Business success is wonderful, but it may not be permanent. New competitors enter the field, new products can make your company's top seller obsolete and customers develop new priorities. Businesses adapt to change or they shut their doors. That's the importance of change in business.
The business environment is shaped by the industry, the customers' wishes, technology and the law. All of these can change rapidly, affecting some companies for the better and others for the worse.
- The cell phone makes it possible for businesses to stay in constant touch with their employees, wherever they are.
- Consumers, particularly younger ones, increasingly want to support businesses that are charitable and socially progressive. Companies that swim against the tide may lose customers.
- A recession or a rise in unemployment may make customers more cautious about spending money. Companies selling expensive non-essential goods may see sales drop.
- Tightening or loosening regulations changes the playing field. The federal decision not to support net neutrality, for instance, opened up new profit-making opportunities for broadband providers.
Companies that don't adapt may pay a price. When it's physically possible to telecommute to work, for instance, employees may prefer working for companies that allow them to do so.
A shifting environment isn't the only reason for change. There are many others:
- The organization isn't meeting its performance goals.
- The leadership has identified new opportunities the company can exploit.
- Mergers and acquisitions have created a new business with different priorities and assets.
- You need to drop an unsuccessful product line.
- New management makes changes to demonstrate they were worth hiring.
- There's a new management trend in the industry and the company wants to hop on board.
Change isn't just about surviving in a shifting landscape, it's also about growth. Most entrepreneurs, and even many established businesses, have to try something new at some point. It may be a way to fix a running problem, to expand into a new market or to boost sales from adequate to exceptional.
This kind of change can help with the internal environment, not just the external one. Pushing employees outside their comfort zone, asking what they're least satisfied with or raising controversial issues can lead to a newer, happier, more productive workplace.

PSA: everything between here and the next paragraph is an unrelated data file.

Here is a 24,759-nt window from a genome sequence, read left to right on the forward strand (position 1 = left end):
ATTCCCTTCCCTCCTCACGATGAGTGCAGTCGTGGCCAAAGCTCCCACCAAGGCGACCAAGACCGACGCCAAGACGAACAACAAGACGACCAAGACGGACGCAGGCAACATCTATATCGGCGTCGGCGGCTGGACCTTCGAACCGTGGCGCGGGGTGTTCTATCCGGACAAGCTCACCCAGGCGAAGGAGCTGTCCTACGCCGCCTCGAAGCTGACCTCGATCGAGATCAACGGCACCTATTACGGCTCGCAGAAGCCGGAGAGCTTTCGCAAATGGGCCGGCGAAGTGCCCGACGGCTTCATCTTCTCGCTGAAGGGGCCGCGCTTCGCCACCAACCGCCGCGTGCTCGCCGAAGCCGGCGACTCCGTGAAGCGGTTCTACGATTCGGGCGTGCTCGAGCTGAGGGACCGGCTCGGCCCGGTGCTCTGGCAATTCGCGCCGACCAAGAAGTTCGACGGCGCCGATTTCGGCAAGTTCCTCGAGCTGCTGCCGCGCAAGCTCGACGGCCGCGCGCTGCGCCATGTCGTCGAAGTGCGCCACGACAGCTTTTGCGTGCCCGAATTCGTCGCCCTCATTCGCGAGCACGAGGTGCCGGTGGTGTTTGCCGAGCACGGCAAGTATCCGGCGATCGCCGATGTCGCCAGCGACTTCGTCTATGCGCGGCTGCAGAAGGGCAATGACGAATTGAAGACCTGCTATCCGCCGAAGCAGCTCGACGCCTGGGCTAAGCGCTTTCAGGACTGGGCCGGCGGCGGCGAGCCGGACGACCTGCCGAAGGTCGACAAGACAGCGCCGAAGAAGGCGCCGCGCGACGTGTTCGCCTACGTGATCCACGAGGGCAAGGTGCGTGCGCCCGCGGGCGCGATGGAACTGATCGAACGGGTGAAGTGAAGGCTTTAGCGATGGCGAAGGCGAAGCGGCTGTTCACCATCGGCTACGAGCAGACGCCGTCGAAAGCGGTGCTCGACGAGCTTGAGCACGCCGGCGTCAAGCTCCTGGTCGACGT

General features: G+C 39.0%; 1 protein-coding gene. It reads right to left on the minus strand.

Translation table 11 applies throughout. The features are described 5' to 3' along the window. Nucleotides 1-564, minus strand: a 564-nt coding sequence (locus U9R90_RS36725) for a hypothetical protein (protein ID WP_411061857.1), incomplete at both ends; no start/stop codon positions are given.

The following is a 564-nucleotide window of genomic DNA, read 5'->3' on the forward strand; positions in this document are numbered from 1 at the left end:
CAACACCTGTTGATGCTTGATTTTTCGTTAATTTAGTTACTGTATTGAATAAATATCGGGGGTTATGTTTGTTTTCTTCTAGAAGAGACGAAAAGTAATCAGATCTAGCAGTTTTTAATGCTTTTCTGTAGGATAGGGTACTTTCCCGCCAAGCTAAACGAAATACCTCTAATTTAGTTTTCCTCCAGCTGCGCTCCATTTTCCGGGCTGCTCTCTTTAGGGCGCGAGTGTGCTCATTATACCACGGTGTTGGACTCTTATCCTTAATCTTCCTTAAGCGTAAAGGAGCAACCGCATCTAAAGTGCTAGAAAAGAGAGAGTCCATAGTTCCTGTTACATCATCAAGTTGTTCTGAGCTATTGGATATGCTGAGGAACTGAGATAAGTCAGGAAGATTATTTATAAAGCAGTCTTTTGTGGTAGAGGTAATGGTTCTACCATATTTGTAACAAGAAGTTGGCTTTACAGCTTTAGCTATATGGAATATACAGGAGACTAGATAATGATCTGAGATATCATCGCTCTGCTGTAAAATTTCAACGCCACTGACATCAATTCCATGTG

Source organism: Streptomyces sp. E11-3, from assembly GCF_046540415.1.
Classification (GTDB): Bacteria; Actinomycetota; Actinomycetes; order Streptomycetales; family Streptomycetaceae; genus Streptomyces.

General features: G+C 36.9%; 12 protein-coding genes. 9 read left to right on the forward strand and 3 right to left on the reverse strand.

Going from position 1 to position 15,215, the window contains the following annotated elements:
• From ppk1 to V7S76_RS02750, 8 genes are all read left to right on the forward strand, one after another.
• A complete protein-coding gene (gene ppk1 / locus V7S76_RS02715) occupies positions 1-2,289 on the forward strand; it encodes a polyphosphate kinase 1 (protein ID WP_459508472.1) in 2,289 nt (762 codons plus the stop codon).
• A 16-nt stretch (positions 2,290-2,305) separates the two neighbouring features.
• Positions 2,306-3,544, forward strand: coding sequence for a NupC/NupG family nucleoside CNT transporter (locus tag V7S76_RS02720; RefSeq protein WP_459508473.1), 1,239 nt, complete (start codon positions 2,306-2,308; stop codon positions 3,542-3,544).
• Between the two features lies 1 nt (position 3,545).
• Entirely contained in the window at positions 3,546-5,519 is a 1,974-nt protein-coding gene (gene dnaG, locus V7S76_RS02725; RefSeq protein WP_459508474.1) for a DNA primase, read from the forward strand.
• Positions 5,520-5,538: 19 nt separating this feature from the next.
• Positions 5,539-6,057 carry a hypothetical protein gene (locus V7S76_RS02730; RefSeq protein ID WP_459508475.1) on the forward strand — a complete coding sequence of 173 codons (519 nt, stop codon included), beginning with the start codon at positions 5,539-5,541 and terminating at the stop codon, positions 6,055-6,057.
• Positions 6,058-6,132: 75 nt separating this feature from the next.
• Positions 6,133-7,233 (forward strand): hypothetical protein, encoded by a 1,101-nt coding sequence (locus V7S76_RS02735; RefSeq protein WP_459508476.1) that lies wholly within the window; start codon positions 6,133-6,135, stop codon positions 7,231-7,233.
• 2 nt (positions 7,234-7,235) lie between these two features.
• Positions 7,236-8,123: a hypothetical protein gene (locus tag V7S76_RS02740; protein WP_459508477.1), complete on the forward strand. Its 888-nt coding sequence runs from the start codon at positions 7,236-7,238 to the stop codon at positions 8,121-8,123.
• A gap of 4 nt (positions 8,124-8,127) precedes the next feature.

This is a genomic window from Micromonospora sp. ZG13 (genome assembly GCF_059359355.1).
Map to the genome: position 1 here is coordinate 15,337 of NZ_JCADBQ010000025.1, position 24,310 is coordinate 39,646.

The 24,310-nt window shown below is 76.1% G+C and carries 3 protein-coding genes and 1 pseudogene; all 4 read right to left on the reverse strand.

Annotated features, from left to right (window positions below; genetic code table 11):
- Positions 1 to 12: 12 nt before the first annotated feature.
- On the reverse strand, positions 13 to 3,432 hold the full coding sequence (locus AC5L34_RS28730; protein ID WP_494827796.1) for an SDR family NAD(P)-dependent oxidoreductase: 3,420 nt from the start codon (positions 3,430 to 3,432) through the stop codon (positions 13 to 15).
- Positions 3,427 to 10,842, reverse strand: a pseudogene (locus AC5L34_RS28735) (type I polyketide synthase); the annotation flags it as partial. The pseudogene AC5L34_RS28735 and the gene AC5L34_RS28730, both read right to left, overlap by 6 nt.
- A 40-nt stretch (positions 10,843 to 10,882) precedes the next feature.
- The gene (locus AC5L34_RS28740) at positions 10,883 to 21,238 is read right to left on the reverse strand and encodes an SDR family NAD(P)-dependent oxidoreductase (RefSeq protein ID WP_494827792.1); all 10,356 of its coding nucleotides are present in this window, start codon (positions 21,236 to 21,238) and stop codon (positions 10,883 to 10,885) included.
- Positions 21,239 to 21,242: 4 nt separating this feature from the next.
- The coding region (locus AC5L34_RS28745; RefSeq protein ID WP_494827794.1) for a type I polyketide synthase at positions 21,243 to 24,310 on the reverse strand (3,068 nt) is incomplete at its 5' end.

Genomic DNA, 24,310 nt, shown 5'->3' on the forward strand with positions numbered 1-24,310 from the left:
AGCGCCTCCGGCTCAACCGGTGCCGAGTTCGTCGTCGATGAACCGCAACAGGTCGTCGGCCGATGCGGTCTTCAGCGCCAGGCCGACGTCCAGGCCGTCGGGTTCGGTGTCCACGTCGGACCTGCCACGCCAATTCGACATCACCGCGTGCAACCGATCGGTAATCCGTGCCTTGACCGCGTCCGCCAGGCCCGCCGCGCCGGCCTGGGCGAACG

To make change succeed, you have to plan it out: the goal is transformation, not anarchy and confusion. Think about your vision or your company's mission statement to help understand what sort of changes you want. Rather than issue decrees, go to employees and explain the reasons for the change in a business environment.
If things are going well, you may not feel a need to change things up. One way to avoid becoming complacent is to ask yourself "Why?" on a regular basis.
- Why do you have so many layers of management?
- Why don't you delegate more responsibilities?
- Why did you develop your product the way you did?
- Why do you let customers take so long to pay?
Constant questions may alert you to ways you can improve your company's efficiency. That's another reason for the importance of change in business.
There's an old saying that nobody likes change except a wet baby. To shake things up effectively at your company, you must convince your employees to support your innovations.
- Tell your employees what you're going to change and why. If the need for change isn't obvious, explain the importance of accepting change positively in the workplace.
- Listen to your staff's responses and acknowledge their concerns.
- Show support and empathy for employees who are worried about what's coming down the pike.
- Identify who's responsible and accountable for making change happen.
- Provide any necessary training, for example, to bring employees up to speed on new technology.
- Reward team members who embrace change.